A story about a boy who kills strangers and eats them is sweet? Yes, The Savage is, in the hands of masters like David Almond and Dave McKean.
This is a story of loss. Of raw emotions told in a safe way. At no point did I fear for the protagonist, Blue Baker. David Almond showed me Blue’s home and family, his school, and the people who are looking out for him. And although a bully harasses Blue, and his father dies unexpectedly, I am told from the get go that all will turn out okay in the end.
After his father’s death, Blue is asked by a social worker to write down what he feels. But that does him no good. Instead, he begins to write and draw about the savage. A boy.
If anybody ever seen him he chased them and cort them and killed them and ate them and chucked their bones down an aynshent pit shaft.
He was savage.
He was truely wild.
We follow the savage's story, and his story intertwines with Blue's. But ultimately, it's Blue's story. He tells us:
And it becomes clear, as the savage's story is told, that in the hands of a boy, dead soft inside, the savage ultimately cannot be one of the hard lads. And so, despite the knives, and axe, and forks, and raw meat, the story is sweet. Yes, it is powerful. It is lean. It taps the fundamentals of love and loss. But it is a true boy's story. And it is heartwarming.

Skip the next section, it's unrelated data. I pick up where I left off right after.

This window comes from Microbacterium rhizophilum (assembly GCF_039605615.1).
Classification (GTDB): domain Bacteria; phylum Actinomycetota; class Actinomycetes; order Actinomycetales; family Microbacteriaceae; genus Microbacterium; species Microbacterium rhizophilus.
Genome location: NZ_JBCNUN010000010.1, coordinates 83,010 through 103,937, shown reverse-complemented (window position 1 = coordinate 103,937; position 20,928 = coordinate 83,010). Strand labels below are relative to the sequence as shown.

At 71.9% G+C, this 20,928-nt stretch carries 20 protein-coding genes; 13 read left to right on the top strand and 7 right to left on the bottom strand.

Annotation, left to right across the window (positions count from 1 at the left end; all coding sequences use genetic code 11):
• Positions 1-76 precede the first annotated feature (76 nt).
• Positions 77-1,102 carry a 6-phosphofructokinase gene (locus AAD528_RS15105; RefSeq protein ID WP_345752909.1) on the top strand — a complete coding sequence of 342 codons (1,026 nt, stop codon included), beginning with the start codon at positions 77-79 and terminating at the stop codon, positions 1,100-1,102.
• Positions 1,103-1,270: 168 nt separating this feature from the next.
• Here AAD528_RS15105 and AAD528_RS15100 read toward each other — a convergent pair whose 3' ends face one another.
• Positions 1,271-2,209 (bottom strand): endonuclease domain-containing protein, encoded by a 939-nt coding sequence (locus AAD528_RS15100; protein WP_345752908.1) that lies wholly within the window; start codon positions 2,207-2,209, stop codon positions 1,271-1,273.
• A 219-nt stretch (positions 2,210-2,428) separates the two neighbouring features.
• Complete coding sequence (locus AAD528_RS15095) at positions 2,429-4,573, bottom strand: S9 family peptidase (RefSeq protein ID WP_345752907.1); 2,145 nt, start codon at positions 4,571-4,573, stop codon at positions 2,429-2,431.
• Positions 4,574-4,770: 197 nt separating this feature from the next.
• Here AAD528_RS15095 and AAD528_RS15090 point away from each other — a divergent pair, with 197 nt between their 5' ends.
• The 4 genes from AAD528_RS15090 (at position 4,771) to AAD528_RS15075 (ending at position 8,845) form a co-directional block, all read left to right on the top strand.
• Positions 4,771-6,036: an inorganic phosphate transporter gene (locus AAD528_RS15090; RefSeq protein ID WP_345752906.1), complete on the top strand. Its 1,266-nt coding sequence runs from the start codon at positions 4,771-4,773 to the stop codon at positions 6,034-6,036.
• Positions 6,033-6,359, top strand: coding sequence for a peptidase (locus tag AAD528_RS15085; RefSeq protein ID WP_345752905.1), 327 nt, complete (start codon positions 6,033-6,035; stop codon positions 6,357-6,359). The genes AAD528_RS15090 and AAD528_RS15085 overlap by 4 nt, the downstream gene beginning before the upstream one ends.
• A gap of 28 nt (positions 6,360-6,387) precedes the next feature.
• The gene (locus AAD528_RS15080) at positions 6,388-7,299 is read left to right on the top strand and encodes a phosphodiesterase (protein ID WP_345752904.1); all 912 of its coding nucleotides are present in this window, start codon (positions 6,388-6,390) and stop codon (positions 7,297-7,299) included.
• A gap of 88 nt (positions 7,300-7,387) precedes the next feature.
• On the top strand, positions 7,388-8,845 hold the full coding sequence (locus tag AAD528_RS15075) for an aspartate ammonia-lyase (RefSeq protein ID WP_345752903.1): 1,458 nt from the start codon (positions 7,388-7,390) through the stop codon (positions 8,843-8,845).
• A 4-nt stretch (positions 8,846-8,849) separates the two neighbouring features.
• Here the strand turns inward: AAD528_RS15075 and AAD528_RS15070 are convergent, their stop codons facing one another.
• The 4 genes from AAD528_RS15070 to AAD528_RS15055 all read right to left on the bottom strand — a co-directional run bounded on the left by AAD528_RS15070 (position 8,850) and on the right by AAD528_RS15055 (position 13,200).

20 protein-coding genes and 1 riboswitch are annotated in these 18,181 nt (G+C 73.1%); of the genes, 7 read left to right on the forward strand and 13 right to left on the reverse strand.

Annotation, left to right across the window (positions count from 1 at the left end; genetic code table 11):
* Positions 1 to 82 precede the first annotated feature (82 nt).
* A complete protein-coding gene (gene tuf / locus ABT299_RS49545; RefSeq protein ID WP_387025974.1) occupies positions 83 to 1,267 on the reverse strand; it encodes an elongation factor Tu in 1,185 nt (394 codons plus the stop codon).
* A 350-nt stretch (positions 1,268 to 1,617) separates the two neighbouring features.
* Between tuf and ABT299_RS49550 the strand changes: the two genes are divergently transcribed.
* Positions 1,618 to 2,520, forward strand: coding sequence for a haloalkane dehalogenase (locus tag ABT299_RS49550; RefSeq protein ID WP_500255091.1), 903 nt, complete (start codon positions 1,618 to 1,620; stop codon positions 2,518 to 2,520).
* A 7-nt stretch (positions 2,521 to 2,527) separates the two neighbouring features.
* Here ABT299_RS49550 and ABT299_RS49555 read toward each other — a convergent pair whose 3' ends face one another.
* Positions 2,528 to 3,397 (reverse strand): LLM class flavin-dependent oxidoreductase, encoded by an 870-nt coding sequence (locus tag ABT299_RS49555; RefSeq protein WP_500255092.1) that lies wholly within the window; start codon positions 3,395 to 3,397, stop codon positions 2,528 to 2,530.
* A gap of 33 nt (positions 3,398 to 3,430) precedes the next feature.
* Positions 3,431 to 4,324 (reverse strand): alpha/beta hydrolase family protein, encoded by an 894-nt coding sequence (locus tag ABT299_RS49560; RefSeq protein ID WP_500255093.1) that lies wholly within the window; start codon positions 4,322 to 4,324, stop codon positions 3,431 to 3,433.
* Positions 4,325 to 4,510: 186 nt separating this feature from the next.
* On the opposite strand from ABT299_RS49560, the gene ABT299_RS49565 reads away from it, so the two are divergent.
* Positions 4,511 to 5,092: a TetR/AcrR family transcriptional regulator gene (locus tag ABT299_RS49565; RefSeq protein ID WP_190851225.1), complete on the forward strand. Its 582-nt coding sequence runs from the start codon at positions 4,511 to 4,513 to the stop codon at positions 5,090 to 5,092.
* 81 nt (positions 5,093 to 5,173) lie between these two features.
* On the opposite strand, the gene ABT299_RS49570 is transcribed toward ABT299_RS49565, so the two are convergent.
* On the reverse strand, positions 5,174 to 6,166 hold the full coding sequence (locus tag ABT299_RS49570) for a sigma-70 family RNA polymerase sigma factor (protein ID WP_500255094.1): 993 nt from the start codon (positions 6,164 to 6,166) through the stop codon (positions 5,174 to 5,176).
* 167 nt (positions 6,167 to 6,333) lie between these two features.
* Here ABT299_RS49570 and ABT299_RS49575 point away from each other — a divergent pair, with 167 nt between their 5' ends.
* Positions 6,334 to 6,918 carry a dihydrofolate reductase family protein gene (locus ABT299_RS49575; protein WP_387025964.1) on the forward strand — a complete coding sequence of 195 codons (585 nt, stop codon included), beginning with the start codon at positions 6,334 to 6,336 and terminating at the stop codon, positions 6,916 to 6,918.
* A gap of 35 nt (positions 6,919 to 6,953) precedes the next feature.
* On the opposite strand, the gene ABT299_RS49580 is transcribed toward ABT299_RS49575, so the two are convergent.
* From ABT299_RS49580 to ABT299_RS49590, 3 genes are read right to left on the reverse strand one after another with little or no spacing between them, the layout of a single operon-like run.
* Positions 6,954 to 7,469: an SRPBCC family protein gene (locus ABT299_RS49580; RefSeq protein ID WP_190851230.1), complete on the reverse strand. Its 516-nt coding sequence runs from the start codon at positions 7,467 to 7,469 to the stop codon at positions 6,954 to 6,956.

McKean's haunting pictures are a necessary part of this story. They bring the savage to life. They accentuate and temper his wildness. They fill Almond's words. They are beautiful, disturbing, yet comforting, too. Because though the savage is wild, he is also a boy. Just like Blue. Which makes the story's warmth possible.
Yes this is a story about death. But it is also about life. And as my favorite 13-year-old said, it is a really good book.